In preferred embodiments the clip is formed from a unitary piece of resilient plastic material. Other suitable materials could also be used. The bow preferably comprises first and second generally straight flexible cantilever arms extending from a base portion.
Further features and advantages of the invention are described below.
In figures which illustrate non-limiting embodiments of the invention:
FIG. 1 is a plan view of a clip according to a preferred embodiment of the invention;
FIG. 2 is an end view of the clip of FIG. 1 engaged with a ring;
FIGS. 3A, 3B and 3C are plan views of the clip of FIG. 1 at different stages of being engaged with a ring.
12 bow portion
12A, 12B arm of bow
12C base portion of bow
14 first hook portion
16 second hook portion
16A, 16B hook parts
22A tip of hook 22
23A tip of hook 23
22B bevelled end portion of hook 22
23B bevelled end portion of hook 23
26 grip portion
34A expanded end of cable
F1 first force
F7 second force
As shown in FIG. 1, a clip 10 has a resilient bow portion 12. A first hook portion 14 extends from a first end of the bow portion. A second hook portion 16 extends from a second end of bow portion 12. As shown in FIG. 2, second hook portion 16 comprises first and second hook parts 16A, 16B which are spaced apart by a gap 20. In the preferred embodiment, parts 16A, 16B extend parallel to one another and have generally planar faces facing gap 20. Gap 20 is capable of receiving first hook portion between hook parts 16A and 16B. Preferably gap 20 is dimensioned so that first hook portion 14 can easily pass through gap 20 with little space on either side.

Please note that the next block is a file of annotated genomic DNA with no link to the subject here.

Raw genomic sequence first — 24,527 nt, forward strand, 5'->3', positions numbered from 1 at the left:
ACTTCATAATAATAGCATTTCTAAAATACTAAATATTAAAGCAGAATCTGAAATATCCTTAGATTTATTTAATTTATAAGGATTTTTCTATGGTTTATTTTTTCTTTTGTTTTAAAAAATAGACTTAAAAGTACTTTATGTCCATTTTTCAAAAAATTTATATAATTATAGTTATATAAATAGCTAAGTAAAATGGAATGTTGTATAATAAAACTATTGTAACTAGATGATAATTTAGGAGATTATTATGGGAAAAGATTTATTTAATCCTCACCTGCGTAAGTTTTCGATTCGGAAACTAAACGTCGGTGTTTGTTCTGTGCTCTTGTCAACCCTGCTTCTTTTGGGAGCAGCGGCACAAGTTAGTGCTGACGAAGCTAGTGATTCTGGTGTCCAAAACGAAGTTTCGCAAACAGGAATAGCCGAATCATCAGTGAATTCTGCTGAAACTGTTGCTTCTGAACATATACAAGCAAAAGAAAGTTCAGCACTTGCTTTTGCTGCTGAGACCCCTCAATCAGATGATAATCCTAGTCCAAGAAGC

Clip 10 is preferably a unitary plastic part. Clip 10 may, for example, be injection molded from polycarbonate, nylon, acetal, or another suitable resilient plastic.
Hook portions 14 and 16 each form generally U-shaped hooks 22, 23 which have tips 22A and 23A respectively. When clip 10 is in the configuration of FIG. 1, the hooks are preferably oriented to face slightly rearwardly. In the embodiment of FIG. 1, both hooks 22, 23 open rearwardly at an angle of about 45 degrees.
Bow 12 is preferably generally V-shaped. In the embodiment shown in the drawings bow 12 comprises relatively thin, flexible, cantilever arm sections 12A and 12B which extend from a thicker base portion 12C. Cantilever arm sections 12A and 12B are generally straight in the embodiment shown in the drawings. Clip 10 has an outwardly bulging grip portion 26 at each end of bow 12. The outward facing surface of clip 10 may be serrated or patterned with a series of grooves or otherwise roughened on grip portions 26.